Removing the micro SIM.

Then, grab the 5G Hub, turn it upside down, and move the rubber door that covers the SIM card slot. Insert the micro SIM, with the Three logo face-down, until you hear a click, and the SIM card stays in place. Replace the rubber door.

Inserting the SIM card into the 5G Hub.

We must say that with Three’s previous 5G Hub, the ZTE MC801A, this was much easier, as the SIM card was already in the router when it arrived in the mail.

Step 2: plug in the router

Connect the power cord to a mains power socket, and plug the other end into the power port on the back of the 5G Hub.

Inserting the power cord into the 5G Hub router.

Then, push the power button, located just above the power port.

The router will now take about three minutes to power on. You’ll find the status lights on the top of the router – when they all turn on and go green (as in the third picture), you’re ready to get online.

Power light stages on the Three 5G Hub.

It’s not a problem if the signal bar is blue, but if it’s red, you might not get good broadband speeds. We’ll explain more about this below.

Step 3: connect to Wi-Fi

Contrary to what the quick-start guide from Three says, the Wi-Fi password is not located on the base of the router.

The base only has a QR code, which will display your password with some other information when scanned. But we wouldn’t recommend using this because the QR code is so small it’s quite difficult to use.

Instead, look for the password on the side of the router, near the antenna ports. Our Wi-Fi network was called “Three_424D”.

Three 5G Hub password location.

At this point, you can download the Three 5G Broadband mobile app if you’d like. It enables you to manage most of the settings you’ll find in the router admin panel, such as doing things like creating a guest Wi-Fi network.

Three 5G home broadband app screenshots.

Step 4: test the router in different positions

With a mobile broadband router like the 5G  Hub, it’s very important to test the device in different positions around the house, to find where it gets the best signal.

A good place to start is with the router on an upstairs windowsill. However, it could be that you’ll get much better speeds on a windowsill on the other side of your house.

Your first clue is the signal bar on the top of the router. If it’s green, the 5G Hub is likely in a good spot, however this doesn’t necessarily mean that you’re getting the fastest-possible download and upload speeds.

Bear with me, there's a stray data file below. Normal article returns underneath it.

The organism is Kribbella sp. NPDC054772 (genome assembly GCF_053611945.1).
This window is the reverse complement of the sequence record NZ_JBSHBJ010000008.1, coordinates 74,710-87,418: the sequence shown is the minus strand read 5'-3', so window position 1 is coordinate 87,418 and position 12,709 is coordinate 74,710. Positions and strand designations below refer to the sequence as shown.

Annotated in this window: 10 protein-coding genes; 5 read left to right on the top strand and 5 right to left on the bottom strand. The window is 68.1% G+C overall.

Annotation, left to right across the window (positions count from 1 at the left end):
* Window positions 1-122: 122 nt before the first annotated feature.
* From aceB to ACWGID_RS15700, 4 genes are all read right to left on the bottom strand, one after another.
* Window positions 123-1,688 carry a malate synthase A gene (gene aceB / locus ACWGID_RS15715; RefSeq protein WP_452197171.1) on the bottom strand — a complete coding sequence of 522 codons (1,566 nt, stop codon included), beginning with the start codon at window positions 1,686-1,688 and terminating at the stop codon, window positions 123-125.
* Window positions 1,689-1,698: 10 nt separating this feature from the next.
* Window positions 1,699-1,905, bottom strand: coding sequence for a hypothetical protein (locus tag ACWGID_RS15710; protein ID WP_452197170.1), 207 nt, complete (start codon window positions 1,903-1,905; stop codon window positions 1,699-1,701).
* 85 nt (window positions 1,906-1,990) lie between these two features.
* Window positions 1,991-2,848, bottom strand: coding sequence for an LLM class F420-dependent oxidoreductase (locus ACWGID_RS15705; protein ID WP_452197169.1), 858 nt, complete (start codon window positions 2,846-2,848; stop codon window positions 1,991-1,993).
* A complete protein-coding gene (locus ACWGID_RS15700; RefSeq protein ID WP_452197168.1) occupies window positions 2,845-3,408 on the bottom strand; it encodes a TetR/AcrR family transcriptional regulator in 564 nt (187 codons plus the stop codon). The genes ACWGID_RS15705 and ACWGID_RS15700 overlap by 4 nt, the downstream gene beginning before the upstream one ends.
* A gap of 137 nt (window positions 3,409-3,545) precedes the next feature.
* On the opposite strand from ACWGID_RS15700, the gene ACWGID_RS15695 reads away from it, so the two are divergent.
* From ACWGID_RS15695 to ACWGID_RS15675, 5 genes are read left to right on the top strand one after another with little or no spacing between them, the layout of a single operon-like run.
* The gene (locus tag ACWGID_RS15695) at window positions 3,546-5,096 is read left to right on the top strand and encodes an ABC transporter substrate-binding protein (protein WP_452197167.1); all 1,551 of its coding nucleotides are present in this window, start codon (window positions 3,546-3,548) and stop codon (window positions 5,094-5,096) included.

In our case, we achieved download speeds of about 400 Mbps in the first location. Then, when we moved the router to an upstairs windowsill, we achieved download speeds of 720 Mbps.

We found that our upload speed was sensitive to the router’s position as well, including how it was rotated. Sometimes, it was possible to move the router and sacrifice a bit of download speed, in return for a higher upload speed.

Three 5G Hub speed test

We performed a number of speed tests over Wi-Fi using the Three 5G Hub.

1. Wi-Fi, same room, best router position

This test was taken in the best position for the router, in terms of maximising download speeds, which was an upstairs windowsill.

We found that by rotating the router, we were able to achieve faster upload speeds, as shown in speed test #3.

Speed test result one with the 5G Hub.
721 Mbps download, 8.09 Mbps upload, 37ms ping

2. Wi-Fi, same room, suboptimal router position

Speed test result two with the 5G Hub.
530 Mbps download, 5.58 Mbps upload, 41ms ping

This test was taken when we first set up the router, which was downstairs, near a window facing the garden. The was the opposite side of the house to the first test.

3. Wi-Fi, suboptimal router position

This test was taken with the router in a very similar location to in the first test, but rotated slightly, which seemed to increase its upload speed.

Speed test result three with the 5G Hub.
481 Mbps download, 13.1 Mbps upload, 37ms ping

4. Ethernet, suboptimal router position

We found that the 5G Hub was quite a lot slower when we tested using an Ethernet connection, although it had a much higher upload speed and a slightly lower ping.

This was because we had to place the Hub close to our PC to perform these tests, rather than being able to leave it near a window.

Speed test result four with the 5G Hub.
87.93 Mbps download, 18.29 Mbps upload, 34ms ping

What speeds will I get with the 5G Hub?

The speeds you’ll get with the 5G Hub can vary quite a lot from house to house. It depends on exactly how strong the Three 5G network is at your address.

The best way to get an idea of what speeds you’ll get is to use the Three network coverage map. Put in your postcode, and look for good indoor and outdoor 5G coverage where you live.

If the map shows that you have good indoor and outdoor 5G signal, you can expect to get speeds of at least 100-200 Mbps, and even up to 500-700 Mbps as we achieved with our speed test results.

If you don’t get speeds that you’re happy with, you can always return the 5G Hub to Three, provided the router hasn’t been damaged.